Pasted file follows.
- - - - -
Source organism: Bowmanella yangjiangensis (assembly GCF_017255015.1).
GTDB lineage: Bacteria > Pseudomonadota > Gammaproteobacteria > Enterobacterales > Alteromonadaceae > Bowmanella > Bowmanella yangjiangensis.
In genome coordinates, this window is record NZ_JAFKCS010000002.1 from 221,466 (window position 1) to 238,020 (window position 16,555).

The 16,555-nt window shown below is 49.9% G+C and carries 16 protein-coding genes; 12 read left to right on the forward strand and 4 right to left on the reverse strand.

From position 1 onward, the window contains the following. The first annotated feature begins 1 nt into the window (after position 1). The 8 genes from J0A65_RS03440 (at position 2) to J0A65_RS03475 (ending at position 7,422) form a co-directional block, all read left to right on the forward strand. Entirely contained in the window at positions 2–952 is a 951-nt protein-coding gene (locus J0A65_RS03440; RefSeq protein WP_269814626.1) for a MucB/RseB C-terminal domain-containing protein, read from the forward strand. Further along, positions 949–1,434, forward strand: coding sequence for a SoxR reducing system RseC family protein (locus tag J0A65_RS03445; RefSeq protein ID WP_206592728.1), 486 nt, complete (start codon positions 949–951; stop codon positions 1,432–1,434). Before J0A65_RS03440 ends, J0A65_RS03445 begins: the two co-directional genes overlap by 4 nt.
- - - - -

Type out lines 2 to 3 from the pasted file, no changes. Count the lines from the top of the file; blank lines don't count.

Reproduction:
GTDB lineage: Bacteria > Pseudomonadota > Gammaproteobacteria > Enterobacterales > Alteromonadaceae > Bowmanella > Bowmanella yangjiangensis.
In genome coordinates, this window is record NZ_JAFKCS010000002.1 from 221,466 (window position 1) to 238,020 (window position 16,555).